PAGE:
I owe a lot to the original Top Gun—my fighter career, my patch, and a couple thousand hours slipping the surly bonds. When I saw Top Gun: Maverick the first time this summer, I didn’t give much thought to how Maverick’s exploits might help us max perform our money and our lives. Fortunately, I got to watch it again this weekend and had a few extra brain bytes to notice some DFPs… (debrief focus points)
Warning—this is the highway to the spoiler zone. If you haven’t seen the movie, turn off your internet machine and proceed to the nearest theater at Mach 2 with your hair on fire.
Lesson 1: When you win the game, quit playing
Ever notice how the Superbowl winning team doesn’t line up for another snap after the clock hits 0:00? When your hypersonic test jet hits Mach 10.0 and you only needed to hit Mach 10.0 to win… don’t press your luck.
If you’ve gotten lucky with an investment, say an undiversified holding in a stock, some crypto asset, or even with a real estate holding that has outperformed the return you needed from it… should you press for Mach 10.1? If you’ve reached financial independence with a higher risk asset allocation, but a lower risk asset allocation will support your future needs, why press for Mach 10.2?
Investing should be a calculated activity that considers risk, needed return, time horizon, and many other constraints. Speculating is hoping that an investment outcome will occur despite the lack of fundamental analysis needed to expect the outcome. Maverick had an aircraft built to a Mach 10.0 specification, it was an investment to attempt Mach 10.0, it was a speculation to try for 10.1.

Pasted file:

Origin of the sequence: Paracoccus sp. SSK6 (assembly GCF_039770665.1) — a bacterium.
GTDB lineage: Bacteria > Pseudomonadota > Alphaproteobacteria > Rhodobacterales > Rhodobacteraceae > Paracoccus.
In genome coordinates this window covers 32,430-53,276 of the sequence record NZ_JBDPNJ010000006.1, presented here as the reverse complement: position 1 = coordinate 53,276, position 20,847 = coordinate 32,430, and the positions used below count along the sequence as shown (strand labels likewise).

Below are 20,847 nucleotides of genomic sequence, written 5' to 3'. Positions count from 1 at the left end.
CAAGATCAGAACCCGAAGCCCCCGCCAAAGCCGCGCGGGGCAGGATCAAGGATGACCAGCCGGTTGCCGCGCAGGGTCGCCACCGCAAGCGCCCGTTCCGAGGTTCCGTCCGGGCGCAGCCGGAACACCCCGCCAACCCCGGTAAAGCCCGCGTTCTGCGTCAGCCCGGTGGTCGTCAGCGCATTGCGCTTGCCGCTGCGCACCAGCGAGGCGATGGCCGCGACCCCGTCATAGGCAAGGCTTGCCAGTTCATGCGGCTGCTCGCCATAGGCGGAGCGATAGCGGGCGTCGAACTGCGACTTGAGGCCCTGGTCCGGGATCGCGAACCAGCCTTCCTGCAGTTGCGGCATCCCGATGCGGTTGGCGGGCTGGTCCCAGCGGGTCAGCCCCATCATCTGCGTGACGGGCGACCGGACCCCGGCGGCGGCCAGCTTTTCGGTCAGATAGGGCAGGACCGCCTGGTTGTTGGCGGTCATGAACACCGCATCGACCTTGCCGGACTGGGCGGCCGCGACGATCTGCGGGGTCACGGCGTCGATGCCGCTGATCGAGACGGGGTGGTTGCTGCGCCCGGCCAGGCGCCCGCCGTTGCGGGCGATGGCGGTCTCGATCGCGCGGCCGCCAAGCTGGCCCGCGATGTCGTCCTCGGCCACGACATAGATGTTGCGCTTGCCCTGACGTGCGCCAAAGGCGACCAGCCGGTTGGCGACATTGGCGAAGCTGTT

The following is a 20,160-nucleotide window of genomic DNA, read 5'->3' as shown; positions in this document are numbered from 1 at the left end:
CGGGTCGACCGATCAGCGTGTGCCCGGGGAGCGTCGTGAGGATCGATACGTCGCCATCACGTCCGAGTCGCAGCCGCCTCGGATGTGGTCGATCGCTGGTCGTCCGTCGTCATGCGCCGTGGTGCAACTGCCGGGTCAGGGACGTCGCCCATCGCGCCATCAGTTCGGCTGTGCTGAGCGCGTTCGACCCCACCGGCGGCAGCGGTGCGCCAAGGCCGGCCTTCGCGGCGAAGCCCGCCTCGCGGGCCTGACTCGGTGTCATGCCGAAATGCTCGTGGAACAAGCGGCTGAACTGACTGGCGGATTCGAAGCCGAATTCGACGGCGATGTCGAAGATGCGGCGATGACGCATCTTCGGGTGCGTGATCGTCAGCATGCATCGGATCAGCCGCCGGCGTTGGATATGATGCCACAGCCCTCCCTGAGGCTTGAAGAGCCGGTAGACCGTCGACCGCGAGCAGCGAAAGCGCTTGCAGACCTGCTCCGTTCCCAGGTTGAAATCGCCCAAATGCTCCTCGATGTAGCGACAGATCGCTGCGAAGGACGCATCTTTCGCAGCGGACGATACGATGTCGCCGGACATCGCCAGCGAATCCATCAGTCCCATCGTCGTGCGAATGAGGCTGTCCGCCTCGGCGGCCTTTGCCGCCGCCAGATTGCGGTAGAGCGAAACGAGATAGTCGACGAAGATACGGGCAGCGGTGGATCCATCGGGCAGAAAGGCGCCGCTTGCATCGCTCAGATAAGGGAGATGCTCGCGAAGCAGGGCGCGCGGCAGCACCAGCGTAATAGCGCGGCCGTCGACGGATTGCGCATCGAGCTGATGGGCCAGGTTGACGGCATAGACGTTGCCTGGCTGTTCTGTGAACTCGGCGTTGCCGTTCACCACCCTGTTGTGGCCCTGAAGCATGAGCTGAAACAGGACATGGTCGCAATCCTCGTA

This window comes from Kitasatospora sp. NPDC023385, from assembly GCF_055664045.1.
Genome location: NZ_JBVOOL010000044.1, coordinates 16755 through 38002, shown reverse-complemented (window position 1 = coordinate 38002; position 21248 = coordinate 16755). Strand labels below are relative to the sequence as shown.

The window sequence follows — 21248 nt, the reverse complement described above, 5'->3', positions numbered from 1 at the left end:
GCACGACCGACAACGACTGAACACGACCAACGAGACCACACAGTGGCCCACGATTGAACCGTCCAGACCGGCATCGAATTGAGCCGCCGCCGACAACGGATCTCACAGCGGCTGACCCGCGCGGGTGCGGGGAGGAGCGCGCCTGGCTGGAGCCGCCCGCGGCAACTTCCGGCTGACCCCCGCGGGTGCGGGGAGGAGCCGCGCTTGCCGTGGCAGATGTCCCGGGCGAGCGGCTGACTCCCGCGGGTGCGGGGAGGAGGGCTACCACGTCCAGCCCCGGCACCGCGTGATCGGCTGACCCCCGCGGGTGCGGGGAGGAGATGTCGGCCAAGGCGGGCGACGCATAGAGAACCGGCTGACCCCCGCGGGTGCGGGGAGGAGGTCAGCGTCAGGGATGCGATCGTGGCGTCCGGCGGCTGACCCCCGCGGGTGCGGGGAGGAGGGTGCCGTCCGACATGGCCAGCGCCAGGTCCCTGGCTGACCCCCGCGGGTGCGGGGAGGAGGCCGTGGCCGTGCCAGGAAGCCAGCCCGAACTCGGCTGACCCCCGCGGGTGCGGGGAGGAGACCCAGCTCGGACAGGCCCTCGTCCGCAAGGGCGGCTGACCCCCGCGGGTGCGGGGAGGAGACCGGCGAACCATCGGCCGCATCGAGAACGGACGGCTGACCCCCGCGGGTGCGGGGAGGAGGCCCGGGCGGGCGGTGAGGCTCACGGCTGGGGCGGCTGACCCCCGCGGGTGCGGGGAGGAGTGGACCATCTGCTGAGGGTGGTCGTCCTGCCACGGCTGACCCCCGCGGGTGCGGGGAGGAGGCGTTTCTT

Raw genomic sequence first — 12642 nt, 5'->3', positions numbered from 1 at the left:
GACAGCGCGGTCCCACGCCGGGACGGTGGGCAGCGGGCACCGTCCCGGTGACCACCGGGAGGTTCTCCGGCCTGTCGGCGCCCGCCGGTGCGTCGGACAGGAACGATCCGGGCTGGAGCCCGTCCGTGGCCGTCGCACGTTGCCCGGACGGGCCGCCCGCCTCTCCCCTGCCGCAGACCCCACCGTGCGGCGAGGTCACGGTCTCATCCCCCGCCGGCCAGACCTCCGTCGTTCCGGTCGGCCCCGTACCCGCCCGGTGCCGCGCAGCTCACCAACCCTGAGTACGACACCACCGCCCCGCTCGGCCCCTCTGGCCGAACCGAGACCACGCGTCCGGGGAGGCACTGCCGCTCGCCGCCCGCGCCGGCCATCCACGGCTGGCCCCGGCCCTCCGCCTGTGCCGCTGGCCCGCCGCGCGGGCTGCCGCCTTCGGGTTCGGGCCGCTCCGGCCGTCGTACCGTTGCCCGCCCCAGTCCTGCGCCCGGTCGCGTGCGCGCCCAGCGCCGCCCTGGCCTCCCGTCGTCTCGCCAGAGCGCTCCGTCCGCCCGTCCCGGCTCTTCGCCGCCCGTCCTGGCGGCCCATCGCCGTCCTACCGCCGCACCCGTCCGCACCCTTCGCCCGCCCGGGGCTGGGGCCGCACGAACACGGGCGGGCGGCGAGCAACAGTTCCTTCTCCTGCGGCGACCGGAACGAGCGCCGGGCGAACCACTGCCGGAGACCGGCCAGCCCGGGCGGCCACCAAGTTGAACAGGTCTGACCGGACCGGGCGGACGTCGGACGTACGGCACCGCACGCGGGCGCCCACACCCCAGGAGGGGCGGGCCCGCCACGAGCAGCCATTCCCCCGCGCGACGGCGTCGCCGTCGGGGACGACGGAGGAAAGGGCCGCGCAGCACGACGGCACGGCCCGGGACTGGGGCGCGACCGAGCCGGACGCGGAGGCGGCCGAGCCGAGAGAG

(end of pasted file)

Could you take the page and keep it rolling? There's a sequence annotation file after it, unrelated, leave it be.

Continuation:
Chances are that a safe landing after the Mach 10.0 run wouldn’t have resulted in being met with armed security forces. Be careful that investing doesn’t become speculation—you can get met with a lot of red ink or worse!
Lesson 2: The Big Stud doesn’t need the newest toys
Geezer Maverick still rides his ancient motorcycle from 1986, he’s restoring a P-51 that’s about 80 years-old, his cell phone appeared to barely transcend the year 2010, and his credit card apparently got over-G’d due to deferred maintenance. Still, anyone not want to be him?
Stuff is just stuff. It doesn’t define us but too much of it holds us back from the things that really matter in life. Maverick didn’t need a flashy new car or motorcycle and didn’t seem too worried about other material status symbols, but he did get to focus on what mattered most to him without much apparent financial worry. (Granted, the movie would have had a hard time weaving in a scene where Maverick alibi’s to Warlock that he’s late to the brief because of an extended hold time phone call with his credit card company…)
Money is just like time—a finite resource that we deploy to meet our needs, wants, and goals. Until we prove the feasibility of bringing stuff with us to the afterlife, it’s probably better to avoid lifestyle creep with too many extra toys that prevent adequate saving for the future.
Lesson 3: Your Ego is Writing Checks your Body Net Worth Can’t Cash!
As Mav basks in the opportunity to reattack a future with Penny, he loses SA (situational awareness) and leave his phone on the bar. Rookie mistake! Did Mav’s ego as the guy who always gets the girl blind him to the threat of buying a round for the whole bar? Did his ego make him think he only needed one source of payment when he walked into a Fighter Bar?
Ouch! Not only did he earn the right to buy everyone a drink, but he also got unceremoniously catapulted off the deck for not being able to pay when his card didn’t work. It wasn’t exactly Cersei’s walk of shame, but it’s not how the ace of the base wants to be treated either.
Our egos invite us to buy houses that we’re just sure will turn into great investments. Our egos invite us to speculate in crypto, meme stocks, and even single stocks with outsized portions of our nest eggs. Our egos tell us we don’t need an emergency fund because we can just load up our credit cards when the time comes. To paraphrase Warren Buffet, when the tide goes out you can tell who’s been skinny-dipping.